Etymology
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Words related to cheese

cheesed (adj.)
"disgruntled, exasperated," 1941, British slang, origin obscure, connections uncertain. See cheese (n.1), cheese (n.2), cheesy.
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fromage (n.)
French for "cheese," from French fromage, originally formage (13c.), from Medieval Latin formaticum (source also of Italian formaggio), properly "anything made in a form," from Latin forma "shape, form, mold" (see form (v.)). Papias the Lombard (11c.) has caseus vulgo formaticum.
*kwo- 
also *kwi-, Proto-Indo-European root, stem of relative and interrogative pronouns.

It forms all or part of: cheese (n.2) "a big thing;" cue (n.1) "stage direction;" either; hidalgo; how; kickshaw; neither; neuter; qua; quality; quandary; quantity; quasar; quasi; quasi-; query; quib; quibble; quiddity; quidnunc; quip; quodlibet; quondam; quorum; quote; quotidian; quotient; ubi; ubiquity; what; when; whence; where; whether; which; whither; who; whoever; whom; whose; why.

It is the hypothetical source of/evidence for its existence is provided by: Sanskrit kah "who, which;" Avestan ko, Hittite kuish "who;" Latin quis/quid "in what respect, to what extent; how, why," qua "where, which way," qui/quae/quod "who, which;" Lithuanian kas "who;" Old Church Slavonic kuto, Russian kto "who;" Old Irish ce, Welsh pwy "who;" Old English hwa, hwæt, hwær, etc.
cheesy (adj.)

"cheese-like," late 14c., from cheese (n.1) + -y (2). Meaning "cheap, inferior" is attested from 1896, in U.S. student slang, along with cheese (n.) "an ignorant, stupid person." In late 19c. British slang, cheesy was "fine, showy" (1858), probably from cheese (n.2) and some suggest the modern derogatory use is an "ironic reversal" of this. The word was in common use in medical writing in the late 19c. to describe morbid substances found in tumors, decaying flesh, etc. Related: Cheesiness.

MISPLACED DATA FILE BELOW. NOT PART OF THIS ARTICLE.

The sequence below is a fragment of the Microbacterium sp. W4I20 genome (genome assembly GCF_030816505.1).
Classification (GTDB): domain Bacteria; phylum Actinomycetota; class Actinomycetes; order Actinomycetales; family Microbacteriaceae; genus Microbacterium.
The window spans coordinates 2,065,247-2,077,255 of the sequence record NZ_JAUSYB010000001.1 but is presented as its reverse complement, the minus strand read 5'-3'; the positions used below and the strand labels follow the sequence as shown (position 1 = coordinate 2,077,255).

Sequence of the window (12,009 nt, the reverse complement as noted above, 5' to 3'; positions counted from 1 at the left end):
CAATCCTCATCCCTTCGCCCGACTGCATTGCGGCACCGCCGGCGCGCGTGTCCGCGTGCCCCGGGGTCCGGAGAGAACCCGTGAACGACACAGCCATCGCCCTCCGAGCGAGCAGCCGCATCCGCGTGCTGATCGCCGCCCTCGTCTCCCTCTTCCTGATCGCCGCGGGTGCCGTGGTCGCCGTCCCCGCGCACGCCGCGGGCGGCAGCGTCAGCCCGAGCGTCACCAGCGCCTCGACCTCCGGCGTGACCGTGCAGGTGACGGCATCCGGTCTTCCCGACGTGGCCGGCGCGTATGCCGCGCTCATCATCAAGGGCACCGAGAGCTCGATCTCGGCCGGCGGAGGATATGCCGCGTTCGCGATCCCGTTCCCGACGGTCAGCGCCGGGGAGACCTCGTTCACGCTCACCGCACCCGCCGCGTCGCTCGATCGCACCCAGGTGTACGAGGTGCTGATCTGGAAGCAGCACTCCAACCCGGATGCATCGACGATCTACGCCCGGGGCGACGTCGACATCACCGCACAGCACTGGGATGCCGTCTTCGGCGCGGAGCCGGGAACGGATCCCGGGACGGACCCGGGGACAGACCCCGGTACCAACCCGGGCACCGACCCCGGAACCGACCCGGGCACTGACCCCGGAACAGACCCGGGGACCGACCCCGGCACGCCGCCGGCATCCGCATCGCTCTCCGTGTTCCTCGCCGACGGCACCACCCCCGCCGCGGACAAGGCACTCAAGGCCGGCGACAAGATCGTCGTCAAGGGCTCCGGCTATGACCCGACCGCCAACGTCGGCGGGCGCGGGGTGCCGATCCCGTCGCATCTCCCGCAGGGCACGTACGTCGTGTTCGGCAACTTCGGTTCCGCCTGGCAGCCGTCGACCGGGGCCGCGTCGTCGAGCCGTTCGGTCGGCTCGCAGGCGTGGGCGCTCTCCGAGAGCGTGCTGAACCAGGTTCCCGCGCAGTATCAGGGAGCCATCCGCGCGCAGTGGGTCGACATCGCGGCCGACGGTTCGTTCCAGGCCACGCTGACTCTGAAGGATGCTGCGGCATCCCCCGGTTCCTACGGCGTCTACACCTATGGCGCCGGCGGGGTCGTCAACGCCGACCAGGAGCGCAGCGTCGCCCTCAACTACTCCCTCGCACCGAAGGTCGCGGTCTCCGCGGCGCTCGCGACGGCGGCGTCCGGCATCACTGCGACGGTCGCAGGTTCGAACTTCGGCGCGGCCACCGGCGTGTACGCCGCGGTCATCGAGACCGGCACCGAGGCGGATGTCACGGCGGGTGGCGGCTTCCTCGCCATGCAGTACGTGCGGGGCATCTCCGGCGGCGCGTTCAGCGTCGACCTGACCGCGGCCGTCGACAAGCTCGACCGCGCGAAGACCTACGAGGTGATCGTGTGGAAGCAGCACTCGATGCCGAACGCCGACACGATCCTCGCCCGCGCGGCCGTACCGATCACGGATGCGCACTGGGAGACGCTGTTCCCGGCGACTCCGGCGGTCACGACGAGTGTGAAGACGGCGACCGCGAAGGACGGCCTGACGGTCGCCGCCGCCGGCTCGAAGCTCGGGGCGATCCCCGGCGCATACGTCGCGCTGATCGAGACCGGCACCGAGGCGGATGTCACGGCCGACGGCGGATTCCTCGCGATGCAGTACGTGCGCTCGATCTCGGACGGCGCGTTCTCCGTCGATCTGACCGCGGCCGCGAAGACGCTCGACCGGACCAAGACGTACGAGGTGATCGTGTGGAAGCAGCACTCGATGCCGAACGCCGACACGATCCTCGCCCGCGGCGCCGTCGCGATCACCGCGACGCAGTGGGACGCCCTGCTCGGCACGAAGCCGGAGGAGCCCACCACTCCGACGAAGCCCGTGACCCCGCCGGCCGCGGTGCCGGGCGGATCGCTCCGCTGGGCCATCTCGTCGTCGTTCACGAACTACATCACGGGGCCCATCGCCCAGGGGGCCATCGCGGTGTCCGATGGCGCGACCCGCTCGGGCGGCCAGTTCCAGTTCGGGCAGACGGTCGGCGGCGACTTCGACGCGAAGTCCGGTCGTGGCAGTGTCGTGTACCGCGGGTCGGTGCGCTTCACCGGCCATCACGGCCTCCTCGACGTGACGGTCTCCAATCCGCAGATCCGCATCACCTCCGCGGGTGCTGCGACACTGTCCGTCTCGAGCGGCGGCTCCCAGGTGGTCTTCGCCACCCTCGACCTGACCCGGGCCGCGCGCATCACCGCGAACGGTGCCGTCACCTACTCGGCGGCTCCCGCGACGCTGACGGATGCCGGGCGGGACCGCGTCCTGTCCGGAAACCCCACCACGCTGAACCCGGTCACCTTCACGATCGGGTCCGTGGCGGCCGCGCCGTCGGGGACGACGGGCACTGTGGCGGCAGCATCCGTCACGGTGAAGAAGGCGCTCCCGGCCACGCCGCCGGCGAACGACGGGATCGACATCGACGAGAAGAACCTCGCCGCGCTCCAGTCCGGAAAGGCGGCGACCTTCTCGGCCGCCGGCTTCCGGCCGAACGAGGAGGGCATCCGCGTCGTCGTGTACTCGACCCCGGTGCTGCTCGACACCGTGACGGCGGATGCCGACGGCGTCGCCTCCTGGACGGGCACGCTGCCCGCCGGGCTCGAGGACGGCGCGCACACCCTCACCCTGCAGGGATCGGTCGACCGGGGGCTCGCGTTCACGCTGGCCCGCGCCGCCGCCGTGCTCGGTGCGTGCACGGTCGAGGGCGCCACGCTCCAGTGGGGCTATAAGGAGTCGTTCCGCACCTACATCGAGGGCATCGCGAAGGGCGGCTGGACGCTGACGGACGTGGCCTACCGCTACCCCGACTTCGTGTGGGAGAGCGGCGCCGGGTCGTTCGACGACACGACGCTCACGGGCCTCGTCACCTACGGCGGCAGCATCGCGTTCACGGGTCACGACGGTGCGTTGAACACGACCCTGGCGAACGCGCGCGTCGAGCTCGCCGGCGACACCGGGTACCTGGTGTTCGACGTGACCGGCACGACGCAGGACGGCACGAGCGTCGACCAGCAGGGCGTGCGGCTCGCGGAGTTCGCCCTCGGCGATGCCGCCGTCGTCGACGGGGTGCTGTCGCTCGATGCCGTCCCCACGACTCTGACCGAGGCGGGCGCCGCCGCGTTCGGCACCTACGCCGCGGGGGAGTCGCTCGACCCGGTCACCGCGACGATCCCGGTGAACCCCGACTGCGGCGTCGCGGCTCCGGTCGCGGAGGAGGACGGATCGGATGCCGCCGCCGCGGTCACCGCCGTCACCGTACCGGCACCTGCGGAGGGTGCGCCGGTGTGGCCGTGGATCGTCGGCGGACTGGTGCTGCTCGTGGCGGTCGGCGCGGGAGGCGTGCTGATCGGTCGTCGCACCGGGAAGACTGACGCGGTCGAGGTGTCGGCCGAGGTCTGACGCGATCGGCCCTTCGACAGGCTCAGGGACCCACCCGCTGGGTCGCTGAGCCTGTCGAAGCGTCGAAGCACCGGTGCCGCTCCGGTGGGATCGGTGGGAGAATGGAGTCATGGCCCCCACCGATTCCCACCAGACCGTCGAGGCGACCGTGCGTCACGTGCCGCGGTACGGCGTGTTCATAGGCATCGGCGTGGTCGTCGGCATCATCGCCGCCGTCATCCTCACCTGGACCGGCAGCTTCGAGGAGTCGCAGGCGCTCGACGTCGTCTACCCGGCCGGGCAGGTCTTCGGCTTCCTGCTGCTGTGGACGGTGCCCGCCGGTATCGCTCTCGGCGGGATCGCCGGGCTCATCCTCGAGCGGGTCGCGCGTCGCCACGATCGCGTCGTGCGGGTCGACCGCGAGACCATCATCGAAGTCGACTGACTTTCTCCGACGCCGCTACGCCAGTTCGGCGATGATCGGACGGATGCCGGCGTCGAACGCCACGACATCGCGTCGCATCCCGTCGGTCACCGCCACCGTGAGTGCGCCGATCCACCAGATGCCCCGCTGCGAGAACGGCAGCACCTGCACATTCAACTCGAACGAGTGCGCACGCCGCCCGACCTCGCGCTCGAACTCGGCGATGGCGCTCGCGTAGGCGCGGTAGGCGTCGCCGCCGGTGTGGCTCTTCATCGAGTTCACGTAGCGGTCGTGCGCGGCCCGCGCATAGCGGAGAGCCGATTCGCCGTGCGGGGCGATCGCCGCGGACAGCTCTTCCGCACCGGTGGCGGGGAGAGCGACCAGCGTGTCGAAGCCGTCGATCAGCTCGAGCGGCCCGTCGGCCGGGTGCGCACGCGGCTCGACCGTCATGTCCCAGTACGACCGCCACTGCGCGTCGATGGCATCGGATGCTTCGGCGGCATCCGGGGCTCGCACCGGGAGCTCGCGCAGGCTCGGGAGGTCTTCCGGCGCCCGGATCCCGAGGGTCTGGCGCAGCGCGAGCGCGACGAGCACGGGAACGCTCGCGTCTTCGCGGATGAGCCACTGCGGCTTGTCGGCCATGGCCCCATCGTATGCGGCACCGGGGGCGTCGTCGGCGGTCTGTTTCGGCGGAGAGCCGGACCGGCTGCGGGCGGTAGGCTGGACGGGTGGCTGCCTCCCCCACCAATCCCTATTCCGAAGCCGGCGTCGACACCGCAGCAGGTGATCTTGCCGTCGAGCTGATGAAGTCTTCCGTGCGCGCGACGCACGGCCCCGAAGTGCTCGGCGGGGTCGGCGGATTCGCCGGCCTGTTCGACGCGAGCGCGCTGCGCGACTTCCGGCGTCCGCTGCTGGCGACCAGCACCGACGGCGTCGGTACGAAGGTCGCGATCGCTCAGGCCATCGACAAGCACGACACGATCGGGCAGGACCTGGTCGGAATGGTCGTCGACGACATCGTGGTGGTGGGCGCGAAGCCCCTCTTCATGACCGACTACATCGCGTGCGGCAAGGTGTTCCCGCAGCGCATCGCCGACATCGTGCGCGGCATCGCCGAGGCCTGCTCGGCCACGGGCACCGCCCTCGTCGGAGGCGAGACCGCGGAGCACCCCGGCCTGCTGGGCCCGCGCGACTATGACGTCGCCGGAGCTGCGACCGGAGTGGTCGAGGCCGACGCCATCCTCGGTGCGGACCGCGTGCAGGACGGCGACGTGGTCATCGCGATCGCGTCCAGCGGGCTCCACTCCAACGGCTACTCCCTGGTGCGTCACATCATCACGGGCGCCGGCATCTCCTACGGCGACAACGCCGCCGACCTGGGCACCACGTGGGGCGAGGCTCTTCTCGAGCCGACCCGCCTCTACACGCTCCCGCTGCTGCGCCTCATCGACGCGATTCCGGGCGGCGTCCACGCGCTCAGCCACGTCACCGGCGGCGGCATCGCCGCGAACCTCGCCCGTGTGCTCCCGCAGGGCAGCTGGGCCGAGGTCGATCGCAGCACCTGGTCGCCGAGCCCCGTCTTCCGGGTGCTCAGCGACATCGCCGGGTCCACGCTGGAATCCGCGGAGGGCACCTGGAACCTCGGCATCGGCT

C 

third letter of the alphabet. Alphabetic writing came to Rome via the southern Etruscan "Caeretan" script, in which gamma was written as a crescent. Early Romans made little use of Greek kappa and used gamma for both the "g" and "k" sounds, the latter more frequently, so that the "k" sound came to be seen as the proper one for gamma. Classical Latin -c-, with only the value "k," passed to Celtic and, via missionary Irish monks, to the Anglo-Saxons. Also see cee.

In some Old English words, before some vowels and in certain positions, -c- had a "ts" sound that was respelled ch- in Middle English by French scribes (chest, cheese, church; see ch). In Old English -k- was known but little used.

Meanwhile, in Old French, many "k" sounds drifted to "ts" and by 13c., "s," but still were written -c-. Thus the 1066 invasion brought to the English language a flood of French and Latin words in which -c- represented "s" (as in cease, ceiling, circle) and a more vigorous use of -k- to distinguish that sound. By 15c. even native English words with -s- were being respelled with -c- for "s" (ice, mice, lice).

In some English words from Italian, the -c- has a "ch" sound (via a sound evolution somewhat like the Old French one). In German, -c- in loanwords was regularized to -k- or -z- (depending on pronunciation) in the international spelling reform of 1901, which was based on the Duden guide of 1880.

As a symbol in the Roman numeral system, "one hundred;" the symbol originally was a Greek theta, but was later reduced in form and understood to stand for centum. In music, it is the name of the keynote of the natural scale, though the exact pitch varied in time and place 18c. and 19c. from 240 vibrations per second to 275; it wasn't entirely regularized (at 261.63) until the adoption of the A440 standard in the 1930s. C-spring as a type of carriage spring is from 1794, so called for its shape.

casein (n.)
principal protein-constituent of milk, forming the basis of cheese, 1841, from French caséine, from Latin caseus "cheese" (see cheese (n.1)) + chemical suffix -ine (2).
caseous (adj.)
"cheese-like; of or pertaining to cheese," 1660s, from Latin caseus "cheese" (see cheese (n.1)) + -ous.
cheeseburger (n.)
1938, American English, from cheese (n.1) + ending abstracted from hamburger.
cheesecake (n.)

also cheese-cake, mid-15c., from cheese (n.1) + cake (n.). Originally a cake or tart containing cheese, later one made with sweetened soft curds, etc. It was used figuratively for "soft, effeminate" from 18c.

The modern slang meaning dates from 1933; a "Time" magazine article from 1934 defined it as "leg-pictures of sporty females." In its early years this sense of the word often was associated with Marlene Dietrich. "A number of fanciful theories about its origins have been put forward, none of which carry sufficient conviction to bear repeating" [John Ayto, "The Diner's Dictionary"].

cheese-cloth (n.)

"coarse cotton fabric of open texture," 1650s, originally cloth in which curds were pressed, from cheese (n.1) + cloth.